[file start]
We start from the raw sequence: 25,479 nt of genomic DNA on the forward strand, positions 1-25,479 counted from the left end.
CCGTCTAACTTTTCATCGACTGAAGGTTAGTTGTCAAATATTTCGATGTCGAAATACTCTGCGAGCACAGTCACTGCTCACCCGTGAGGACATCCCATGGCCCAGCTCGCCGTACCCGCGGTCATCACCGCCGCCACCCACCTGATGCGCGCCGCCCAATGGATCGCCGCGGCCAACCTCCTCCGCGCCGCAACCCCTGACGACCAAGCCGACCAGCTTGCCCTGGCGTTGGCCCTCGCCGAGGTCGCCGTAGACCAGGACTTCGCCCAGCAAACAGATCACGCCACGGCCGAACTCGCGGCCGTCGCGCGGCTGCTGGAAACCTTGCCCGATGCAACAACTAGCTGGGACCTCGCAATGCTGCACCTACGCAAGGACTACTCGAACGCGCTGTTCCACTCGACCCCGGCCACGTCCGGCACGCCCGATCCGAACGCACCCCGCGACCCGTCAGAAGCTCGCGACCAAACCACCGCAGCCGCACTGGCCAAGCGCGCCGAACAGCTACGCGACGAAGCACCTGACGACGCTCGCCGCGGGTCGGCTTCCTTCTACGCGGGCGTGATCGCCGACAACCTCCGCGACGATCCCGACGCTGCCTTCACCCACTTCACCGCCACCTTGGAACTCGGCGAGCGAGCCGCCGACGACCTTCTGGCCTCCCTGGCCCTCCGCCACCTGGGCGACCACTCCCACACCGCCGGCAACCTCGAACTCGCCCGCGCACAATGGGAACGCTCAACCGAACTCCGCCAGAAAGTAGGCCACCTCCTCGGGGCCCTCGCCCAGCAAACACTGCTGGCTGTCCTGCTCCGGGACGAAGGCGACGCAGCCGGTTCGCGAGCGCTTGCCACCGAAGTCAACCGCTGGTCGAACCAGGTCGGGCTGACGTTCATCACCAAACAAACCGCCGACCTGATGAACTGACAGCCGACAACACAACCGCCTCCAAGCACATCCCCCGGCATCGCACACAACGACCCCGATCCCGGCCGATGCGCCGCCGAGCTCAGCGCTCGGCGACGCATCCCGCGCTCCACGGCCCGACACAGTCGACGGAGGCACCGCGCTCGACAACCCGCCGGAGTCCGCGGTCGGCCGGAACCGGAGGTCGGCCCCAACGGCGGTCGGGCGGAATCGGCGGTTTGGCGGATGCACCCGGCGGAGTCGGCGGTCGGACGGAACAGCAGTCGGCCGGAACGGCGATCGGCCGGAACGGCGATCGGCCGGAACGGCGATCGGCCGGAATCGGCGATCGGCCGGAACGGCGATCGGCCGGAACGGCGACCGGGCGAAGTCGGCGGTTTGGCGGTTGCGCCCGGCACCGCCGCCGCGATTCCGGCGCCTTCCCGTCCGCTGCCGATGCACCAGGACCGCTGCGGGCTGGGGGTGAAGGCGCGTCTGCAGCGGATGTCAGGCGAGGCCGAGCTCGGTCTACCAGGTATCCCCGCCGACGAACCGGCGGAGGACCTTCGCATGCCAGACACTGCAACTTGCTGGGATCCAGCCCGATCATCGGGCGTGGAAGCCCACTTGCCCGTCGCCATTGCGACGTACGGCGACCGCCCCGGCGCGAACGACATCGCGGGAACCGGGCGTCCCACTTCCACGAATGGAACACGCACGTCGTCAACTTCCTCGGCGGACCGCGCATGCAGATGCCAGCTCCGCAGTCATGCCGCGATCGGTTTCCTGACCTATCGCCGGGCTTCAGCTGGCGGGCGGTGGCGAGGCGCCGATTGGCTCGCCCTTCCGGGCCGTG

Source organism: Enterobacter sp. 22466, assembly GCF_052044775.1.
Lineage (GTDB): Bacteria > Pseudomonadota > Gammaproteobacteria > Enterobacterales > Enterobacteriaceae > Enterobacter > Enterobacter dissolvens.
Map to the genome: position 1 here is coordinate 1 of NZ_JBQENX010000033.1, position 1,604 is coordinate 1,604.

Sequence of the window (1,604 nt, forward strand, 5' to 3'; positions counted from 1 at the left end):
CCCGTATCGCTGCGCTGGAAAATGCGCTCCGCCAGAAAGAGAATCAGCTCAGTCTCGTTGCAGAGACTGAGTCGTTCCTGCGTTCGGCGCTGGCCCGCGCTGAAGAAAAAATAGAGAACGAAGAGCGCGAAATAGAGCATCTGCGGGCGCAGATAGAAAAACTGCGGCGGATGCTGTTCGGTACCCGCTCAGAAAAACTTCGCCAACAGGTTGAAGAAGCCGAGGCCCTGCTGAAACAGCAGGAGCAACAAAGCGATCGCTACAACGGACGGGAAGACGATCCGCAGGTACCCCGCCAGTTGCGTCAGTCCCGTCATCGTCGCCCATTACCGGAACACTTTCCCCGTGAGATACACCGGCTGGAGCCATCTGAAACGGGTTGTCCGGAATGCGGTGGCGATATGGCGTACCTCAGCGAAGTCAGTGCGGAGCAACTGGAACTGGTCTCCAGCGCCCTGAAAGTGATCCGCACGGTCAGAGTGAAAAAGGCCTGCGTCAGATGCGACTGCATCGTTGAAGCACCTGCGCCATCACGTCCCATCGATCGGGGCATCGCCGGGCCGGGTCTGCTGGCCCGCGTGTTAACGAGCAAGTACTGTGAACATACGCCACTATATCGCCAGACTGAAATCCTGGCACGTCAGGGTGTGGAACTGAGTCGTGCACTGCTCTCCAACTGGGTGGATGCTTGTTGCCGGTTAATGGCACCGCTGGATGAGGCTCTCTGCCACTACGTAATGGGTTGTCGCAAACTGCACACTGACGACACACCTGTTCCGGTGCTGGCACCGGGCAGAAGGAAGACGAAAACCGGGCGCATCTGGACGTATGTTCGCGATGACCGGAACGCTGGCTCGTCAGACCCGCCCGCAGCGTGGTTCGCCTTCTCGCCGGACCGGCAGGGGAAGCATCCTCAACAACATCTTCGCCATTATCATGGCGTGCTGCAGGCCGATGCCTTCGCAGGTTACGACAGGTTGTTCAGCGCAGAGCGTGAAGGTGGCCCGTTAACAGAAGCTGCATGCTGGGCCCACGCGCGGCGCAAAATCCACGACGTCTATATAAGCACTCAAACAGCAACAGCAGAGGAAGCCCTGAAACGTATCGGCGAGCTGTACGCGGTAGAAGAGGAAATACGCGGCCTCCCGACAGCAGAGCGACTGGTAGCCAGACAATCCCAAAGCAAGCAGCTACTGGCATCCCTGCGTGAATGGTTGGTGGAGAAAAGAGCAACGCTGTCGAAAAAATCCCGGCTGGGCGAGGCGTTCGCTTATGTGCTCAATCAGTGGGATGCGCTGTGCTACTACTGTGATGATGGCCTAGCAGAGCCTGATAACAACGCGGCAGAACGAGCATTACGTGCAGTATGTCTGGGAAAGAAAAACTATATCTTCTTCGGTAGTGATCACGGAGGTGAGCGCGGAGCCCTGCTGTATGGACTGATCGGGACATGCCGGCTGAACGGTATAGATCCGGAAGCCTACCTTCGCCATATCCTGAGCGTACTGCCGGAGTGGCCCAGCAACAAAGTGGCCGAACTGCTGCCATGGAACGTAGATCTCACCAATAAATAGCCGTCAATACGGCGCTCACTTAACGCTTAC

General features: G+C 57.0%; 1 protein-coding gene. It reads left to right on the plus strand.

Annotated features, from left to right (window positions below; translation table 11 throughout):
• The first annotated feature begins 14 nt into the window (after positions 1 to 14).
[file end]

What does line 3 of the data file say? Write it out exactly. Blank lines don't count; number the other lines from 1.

Source organism: Enterobacter sp. 22466, assembly GCF_052044775.1.